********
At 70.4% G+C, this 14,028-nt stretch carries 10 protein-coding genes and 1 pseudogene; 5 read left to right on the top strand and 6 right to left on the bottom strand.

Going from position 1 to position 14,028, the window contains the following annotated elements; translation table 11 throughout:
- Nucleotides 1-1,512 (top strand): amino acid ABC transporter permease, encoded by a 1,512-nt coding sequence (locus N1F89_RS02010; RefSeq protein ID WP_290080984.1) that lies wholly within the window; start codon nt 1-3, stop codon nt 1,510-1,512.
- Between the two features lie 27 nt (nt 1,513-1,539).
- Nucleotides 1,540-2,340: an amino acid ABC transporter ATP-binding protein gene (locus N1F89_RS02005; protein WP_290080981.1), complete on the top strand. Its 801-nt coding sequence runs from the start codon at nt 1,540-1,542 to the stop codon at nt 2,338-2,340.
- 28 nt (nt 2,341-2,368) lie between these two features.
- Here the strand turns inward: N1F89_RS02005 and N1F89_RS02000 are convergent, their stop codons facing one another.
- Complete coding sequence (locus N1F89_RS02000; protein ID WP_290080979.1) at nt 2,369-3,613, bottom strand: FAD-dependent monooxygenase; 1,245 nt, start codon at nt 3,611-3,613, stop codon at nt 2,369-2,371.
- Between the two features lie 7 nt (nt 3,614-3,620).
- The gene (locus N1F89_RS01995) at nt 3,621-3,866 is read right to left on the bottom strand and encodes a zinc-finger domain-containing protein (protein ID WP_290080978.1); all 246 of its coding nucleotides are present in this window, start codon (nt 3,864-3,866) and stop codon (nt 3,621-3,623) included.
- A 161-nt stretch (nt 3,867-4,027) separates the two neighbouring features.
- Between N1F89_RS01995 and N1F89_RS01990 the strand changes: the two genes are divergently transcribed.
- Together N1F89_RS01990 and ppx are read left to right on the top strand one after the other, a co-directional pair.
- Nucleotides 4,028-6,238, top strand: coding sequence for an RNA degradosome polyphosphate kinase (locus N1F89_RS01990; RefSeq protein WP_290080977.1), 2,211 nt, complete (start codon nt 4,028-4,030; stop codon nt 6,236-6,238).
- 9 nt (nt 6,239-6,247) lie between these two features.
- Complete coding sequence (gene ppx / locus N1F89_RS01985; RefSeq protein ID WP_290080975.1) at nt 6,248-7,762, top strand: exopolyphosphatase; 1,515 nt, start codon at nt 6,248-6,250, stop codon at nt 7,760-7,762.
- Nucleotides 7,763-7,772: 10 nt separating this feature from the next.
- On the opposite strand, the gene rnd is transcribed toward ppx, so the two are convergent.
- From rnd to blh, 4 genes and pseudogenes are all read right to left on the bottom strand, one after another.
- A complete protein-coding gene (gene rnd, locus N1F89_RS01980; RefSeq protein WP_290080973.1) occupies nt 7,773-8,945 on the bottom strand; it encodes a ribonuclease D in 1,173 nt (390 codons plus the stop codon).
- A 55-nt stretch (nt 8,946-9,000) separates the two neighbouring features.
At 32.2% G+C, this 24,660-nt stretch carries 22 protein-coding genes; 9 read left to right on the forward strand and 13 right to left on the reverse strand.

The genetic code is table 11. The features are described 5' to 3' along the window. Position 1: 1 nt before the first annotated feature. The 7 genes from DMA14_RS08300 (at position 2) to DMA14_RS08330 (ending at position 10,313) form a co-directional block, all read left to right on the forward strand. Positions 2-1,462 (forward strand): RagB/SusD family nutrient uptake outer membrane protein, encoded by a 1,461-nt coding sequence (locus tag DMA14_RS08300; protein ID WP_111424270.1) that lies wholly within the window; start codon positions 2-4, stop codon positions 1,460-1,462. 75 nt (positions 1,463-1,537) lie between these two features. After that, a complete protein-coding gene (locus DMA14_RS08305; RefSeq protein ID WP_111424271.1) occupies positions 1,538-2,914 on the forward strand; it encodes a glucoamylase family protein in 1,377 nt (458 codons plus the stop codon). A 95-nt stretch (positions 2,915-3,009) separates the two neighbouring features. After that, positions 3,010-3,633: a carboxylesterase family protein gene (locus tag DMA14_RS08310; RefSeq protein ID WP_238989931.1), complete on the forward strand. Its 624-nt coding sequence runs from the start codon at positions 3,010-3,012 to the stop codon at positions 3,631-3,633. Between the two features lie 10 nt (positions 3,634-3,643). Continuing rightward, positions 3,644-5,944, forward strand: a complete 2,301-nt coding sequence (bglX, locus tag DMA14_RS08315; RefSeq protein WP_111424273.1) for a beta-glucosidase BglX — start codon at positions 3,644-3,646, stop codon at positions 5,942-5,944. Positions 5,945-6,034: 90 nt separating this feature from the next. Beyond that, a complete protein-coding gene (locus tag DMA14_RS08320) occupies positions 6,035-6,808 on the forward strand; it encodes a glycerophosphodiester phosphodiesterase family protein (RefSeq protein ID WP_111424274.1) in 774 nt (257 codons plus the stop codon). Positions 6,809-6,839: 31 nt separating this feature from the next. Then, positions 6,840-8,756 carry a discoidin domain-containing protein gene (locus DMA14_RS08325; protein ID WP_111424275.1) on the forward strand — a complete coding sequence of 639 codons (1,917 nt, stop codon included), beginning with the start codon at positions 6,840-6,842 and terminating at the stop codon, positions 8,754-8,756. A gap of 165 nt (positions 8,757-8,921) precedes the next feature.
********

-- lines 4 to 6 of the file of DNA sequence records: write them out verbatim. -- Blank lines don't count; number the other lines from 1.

- Between the two features lie 27 nt (nt 1,513-1,539).
- Nucleotides 1,540-2,340: an amino acid ABC transporter ATP-binding protein gene (locus N1F89_RS02005; protein WP_290080981.1), complete on the top strand. Its 801-nt coding sequence runs from the start codon at nt 1,540-1,542 to the stop codon at nt 2,338-2,340.
- 28 nt (nt 2,341-2,368) lie between these two features.